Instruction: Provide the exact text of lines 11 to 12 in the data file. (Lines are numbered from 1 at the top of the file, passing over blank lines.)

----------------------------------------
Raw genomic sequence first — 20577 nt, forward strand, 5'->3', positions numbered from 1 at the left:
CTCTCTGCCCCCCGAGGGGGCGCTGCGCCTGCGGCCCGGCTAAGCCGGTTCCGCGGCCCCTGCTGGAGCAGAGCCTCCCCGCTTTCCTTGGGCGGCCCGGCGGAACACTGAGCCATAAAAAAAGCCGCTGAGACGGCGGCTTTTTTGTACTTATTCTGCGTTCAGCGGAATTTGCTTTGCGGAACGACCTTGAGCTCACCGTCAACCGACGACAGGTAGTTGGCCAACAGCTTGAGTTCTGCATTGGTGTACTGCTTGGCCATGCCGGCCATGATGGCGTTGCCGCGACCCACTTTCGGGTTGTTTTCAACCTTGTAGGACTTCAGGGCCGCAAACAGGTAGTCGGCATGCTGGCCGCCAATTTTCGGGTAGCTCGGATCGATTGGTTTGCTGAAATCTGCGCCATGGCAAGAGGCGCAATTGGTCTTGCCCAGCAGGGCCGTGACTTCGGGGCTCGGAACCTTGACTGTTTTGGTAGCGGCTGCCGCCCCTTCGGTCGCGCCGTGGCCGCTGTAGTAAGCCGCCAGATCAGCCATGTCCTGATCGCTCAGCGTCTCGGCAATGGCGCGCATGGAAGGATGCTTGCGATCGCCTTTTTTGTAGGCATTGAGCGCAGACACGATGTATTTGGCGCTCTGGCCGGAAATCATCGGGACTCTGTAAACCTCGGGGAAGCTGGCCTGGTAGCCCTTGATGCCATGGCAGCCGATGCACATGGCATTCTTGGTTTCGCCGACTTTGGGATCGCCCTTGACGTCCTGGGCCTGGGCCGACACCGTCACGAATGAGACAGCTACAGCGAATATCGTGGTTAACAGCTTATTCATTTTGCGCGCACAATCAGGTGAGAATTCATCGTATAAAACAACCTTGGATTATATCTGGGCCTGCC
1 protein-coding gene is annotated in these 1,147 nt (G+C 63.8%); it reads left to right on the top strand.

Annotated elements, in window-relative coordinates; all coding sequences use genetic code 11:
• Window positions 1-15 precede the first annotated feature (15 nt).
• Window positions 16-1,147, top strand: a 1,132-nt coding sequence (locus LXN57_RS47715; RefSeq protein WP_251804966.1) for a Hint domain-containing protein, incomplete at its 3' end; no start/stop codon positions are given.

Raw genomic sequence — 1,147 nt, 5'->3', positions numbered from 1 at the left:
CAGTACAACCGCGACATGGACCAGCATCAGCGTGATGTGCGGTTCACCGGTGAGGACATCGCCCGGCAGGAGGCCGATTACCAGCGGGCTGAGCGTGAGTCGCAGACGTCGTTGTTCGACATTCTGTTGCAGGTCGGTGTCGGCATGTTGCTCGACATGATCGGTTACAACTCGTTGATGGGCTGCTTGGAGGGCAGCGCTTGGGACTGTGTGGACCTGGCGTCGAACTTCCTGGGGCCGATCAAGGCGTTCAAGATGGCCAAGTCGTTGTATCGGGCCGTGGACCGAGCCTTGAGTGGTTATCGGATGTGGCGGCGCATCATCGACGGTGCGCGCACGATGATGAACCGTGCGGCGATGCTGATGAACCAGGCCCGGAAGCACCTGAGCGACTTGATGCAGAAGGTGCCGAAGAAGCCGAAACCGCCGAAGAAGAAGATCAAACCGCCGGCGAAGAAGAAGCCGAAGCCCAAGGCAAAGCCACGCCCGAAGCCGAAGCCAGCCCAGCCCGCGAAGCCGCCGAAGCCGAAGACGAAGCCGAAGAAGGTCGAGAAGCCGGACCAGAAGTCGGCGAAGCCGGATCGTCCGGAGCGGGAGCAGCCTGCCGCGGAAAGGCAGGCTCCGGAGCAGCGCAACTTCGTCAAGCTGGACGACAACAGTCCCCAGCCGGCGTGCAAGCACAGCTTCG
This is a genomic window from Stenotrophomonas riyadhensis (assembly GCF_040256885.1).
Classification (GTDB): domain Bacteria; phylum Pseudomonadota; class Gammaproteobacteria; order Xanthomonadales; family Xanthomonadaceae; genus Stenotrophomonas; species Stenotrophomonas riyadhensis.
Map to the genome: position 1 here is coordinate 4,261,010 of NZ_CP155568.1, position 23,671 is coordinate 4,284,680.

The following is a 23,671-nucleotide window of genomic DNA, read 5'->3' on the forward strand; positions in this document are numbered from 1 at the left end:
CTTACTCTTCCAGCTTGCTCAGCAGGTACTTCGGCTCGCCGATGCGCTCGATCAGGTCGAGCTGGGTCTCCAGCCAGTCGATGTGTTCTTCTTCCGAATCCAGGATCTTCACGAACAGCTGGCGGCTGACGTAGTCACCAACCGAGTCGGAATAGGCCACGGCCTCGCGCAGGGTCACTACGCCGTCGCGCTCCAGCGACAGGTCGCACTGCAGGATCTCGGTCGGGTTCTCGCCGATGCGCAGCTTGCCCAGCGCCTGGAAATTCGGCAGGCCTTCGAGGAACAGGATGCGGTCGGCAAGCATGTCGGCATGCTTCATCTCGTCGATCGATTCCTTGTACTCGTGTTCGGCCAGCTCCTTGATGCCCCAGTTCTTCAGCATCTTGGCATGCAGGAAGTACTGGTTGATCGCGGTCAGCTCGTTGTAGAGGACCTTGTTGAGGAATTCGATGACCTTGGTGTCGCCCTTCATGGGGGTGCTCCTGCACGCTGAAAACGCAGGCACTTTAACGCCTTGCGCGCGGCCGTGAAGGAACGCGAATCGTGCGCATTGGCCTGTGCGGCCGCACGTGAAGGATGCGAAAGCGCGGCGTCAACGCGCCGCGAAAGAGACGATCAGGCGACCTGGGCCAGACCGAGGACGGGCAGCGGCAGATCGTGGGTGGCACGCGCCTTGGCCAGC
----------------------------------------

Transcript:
Map to the genome: position 1 here is coordinate 4,261,010 of NZ_CP155568.1, position 23,671 is coordinate 4,284,680.

The following is a 23,671-nucleotide window of genomic DNA, read 5'->3' on the forward strand; positions in this document are numbered from 1 at the left end: